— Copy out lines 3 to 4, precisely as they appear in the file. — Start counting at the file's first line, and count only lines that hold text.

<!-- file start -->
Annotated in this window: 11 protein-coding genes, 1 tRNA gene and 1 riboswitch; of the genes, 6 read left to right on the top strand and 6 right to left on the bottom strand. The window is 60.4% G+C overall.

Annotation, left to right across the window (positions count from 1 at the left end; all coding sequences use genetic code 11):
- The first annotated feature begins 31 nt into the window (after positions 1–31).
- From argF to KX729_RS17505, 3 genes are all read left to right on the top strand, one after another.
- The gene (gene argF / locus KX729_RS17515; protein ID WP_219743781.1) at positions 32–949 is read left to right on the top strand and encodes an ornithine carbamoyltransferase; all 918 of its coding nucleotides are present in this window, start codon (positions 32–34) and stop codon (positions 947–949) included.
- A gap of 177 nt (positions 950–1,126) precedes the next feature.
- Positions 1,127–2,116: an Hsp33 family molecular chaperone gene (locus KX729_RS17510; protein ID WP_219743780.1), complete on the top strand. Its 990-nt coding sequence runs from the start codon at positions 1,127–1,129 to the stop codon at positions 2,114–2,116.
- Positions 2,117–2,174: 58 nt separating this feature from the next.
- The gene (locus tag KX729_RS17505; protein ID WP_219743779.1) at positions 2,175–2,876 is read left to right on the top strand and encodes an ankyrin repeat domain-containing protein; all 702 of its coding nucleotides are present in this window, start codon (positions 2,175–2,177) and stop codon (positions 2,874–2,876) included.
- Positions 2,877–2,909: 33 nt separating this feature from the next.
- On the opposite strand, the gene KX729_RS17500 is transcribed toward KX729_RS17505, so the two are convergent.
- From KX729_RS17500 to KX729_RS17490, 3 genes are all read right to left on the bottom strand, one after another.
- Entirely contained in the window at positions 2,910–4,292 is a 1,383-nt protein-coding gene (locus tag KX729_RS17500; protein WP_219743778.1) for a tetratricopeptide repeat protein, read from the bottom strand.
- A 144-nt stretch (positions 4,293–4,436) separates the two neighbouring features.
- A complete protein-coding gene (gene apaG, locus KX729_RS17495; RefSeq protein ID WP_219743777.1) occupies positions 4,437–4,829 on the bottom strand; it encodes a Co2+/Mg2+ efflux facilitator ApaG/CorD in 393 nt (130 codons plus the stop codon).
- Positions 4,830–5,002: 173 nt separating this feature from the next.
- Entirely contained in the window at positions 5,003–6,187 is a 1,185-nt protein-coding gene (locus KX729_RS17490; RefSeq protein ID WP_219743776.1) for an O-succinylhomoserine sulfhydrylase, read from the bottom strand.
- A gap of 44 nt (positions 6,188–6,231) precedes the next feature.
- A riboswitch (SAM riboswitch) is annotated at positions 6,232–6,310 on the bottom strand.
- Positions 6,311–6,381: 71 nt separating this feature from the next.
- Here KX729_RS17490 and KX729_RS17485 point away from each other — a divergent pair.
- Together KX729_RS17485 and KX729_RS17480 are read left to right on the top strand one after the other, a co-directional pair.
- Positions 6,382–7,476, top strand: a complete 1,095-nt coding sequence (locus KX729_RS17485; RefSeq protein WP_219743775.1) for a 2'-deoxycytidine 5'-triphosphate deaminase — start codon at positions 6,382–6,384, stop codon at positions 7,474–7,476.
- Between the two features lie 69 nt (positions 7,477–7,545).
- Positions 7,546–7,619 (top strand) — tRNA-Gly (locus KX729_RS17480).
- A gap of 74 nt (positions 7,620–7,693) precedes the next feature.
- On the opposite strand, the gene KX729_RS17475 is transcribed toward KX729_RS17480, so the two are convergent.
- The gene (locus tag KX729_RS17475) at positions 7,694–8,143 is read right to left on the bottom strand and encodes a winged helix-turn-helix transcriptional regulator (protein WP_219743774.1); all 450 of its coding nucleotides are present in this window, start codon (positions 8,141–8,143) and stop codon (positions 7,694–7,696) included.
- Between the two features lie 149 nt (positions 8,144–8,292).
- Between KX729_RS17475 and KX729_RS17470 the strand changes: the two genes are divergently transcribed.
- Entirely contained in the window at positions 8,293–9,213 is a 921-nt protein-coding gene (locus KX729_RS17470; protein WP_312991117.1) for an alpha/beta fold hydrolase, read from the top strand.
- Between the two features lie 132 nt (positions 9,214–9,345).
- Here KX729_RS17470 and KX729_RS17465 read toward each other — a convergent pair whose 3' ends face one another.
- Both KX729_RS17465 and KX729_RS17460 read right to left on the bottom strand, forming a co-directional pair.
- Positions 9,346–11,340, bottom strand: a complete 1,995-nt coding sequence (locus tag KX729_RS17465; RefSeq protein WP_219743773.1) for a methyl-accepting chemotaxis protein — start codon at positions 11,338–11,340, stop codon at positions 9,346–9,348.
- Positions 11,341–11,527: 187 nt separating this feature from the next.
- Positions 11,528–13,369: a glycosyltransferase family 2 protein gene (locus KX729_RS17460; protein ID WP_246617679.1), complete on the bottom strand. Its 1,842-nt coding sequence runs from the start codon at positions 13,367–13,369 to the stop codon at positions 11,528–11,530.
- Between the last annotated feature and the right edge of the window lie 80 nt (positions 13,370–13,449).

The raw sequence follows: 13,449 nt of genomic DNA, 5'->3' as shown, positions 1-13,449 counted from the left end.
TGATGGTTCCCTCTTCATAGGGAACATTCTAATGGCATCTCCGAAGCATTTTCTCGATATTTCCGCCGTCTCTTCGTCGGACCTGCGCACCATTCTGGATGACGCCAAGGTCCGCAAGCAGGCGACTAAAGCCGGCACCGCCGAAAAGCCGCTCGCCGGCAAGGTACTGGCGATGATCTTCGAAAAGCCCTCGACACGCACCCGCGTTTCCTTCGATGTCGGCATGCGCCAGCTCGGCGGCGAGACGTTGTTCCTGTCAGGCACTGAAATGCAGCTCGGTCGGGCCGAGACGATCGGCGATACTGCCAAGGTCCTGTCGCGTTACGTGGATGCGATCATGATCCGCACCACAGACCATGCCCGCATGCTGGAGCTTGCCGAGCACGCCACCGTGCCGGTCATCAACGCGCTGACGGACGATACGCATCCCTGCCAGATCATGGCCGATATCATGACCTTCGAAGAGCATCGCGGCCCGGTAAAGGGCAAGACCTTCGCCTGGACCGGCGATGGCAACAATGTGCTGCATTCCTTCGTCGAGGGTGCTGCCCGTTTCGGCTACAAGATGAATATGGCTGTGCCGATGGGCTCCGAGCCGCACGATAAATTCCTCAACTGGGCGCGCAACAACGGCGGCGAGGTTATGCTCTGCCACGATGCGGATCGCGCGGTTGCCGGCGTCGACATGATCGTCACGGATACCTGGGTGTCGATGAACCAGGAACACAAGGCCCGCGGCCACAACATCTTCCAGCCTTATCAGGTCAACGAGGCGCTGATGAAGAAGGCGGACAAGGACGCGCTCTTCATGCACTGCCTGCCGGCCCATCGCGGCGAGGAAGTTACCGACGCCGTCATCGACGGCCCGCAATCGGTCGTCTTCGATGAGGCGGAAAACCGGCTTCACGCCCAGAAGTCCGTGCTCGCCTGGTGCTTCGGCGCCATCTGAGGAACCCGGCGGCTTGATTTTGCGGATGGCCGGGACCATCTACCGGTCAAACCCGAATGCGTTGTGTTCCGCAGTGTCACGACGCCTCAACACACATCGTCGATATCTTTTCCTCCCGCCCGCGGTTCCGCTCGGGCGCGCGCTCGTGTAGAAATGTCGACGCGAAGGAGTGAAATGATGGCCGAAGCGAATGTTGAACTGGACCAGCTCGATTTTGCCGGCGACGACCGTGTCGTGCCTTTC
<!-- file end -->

- The first annotated feature begins 31 nt into the window (after positions 1–31).
- From argF to KX729_RS17505, 3 genes are all read left to right on the top strand, one after another.